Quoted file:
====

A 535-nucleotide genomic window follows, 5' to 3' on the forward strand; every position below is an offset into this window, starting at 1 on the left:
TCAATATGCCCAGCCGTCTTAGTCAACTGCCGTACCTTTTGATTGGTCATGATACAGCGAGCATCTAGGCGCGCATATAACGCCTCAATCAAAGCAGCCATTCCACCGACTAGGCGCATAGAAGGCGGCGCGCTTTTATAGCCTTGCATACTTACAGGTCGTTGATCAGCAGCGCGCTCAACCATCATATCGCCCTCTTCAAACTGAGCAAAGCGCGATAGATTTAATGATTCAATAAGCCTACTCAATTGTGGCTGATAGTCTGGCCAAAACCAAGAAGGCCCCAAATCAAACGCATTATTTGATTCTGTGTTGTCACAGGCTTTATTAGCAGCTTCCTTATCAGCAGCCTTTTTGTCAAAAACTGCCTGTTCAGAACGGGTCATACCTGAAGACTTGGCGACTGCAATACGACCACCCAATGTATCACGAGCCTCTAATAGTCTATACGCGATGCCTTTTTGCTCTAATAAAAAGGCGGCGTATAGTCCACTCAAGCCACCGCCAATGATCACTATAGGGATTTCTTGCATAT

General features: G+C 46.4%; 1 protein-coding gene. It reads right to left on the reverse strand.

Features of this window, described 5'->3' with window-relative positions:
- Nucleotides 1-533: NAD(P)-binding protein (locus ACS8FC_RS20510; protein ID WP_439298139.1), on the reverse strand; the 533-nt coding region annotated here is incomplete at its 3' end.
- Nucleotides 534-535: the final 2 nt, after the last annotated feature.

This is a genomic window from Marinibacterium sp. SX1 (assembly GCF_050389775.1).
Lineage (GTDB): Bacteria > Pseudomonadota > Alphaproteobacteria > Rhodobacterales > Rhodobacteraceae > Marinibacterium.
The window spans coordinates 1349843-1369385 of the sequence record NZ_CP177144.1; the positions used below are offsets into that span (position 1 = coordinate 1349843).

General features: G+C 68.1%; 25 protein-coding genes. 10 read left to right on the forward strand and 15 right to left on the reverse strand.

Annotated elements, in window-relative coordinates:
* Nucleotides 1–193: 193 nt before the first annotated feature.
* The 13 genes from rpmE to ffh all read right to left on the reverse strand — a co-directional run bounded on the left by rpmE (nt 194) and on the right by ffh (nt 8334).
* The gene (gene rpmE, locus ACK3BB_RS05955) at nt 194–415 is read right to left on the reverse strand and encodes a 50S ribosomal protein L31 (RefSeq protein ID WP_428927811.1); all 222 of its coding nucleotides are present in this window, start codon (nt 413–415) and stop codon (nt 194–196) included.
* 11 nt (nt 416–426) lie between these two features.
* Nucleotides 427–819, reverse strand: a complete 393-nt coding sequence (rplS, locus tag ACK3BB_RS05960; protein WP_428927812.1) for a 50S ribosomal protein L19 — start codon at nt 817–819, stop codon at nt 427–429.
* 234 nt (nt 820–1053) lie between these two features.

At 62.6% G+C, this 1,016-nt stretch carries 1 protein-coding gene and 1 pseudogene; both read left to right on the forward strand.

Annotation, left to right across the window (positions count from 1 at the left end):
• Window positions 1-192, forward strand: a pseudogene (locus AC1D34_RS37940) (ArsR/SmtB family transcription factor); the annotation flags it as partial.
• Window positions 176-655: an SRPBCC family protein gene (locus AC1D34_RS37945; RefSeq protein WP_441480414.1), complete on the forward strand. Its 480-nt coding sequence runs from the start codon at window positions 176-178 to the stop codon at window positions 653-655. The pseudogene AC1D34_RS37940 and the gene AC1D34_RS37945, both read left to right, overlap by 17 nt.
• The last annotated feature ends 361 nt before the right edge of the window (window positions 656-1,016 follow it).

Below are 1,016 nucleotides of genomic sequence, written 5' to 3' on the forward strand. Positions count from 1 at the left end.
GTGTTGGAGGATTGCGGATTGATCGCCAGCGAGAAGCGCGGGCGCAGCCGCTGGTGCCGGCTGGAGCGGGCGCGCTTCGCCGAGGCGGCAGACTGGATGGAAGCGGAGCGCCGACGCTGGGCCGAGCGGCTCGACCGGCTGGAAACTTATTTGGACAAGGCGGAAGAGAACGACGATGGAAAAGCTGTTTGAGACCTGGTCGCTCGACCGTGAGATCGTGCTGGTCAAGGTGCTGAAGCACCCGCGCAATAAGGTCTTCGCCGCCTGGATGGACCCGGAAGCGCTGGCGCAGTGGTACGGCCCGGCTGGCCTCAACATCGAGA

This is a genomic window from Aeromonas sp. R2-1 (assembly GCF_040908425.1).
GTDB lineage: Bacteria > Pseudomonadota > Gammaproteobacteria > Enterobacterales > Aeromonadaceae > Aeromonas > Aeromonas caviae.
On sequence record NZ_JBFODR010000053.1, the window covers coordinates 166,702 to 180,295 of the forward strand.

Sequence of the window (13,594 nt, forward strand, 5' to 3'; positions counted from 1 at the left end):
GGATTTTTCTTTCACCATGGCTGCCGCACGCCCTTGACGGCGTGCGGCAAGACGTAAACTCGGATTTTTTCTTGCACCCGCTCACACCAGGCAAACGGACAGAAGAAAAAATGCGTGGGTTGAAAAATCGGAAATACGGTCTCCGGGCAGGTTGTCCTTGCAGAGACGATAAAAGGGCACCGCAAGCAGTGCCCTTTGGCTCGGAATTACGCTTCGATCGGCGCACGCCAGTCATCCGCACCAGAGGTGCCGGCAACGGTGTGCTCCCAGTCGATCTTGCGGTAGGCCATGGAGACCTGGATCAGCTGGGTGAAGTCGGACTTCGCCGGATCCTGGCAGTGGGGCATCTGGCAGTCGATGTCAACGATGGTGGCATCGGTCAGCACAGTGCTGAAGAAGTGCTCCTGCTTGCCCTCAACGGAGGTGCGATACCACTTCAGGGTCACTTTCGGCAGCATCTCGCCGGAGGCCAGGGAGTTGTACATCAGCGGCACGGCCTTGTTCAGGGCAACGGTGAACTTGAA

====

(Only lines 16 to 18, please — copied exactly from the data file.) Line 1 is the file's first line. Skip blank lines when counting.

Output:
* Nucleotides 427–819, reverse strand: a complete 393-nt coding sequence (rplS, locus tag ACK3BB_RS05960; protein WP_428927812.1) for a 50S ribosomal protein L19 — start codon at nt 817–819, stop codon at nt 427–429.
* 234 nt (nt 820–1053) lie between these two features.

At 62.6% G+C, this 1,016-nt stretch carries 1 protein-coding gene and 1 pseudogene; both read left to right on the forward strand.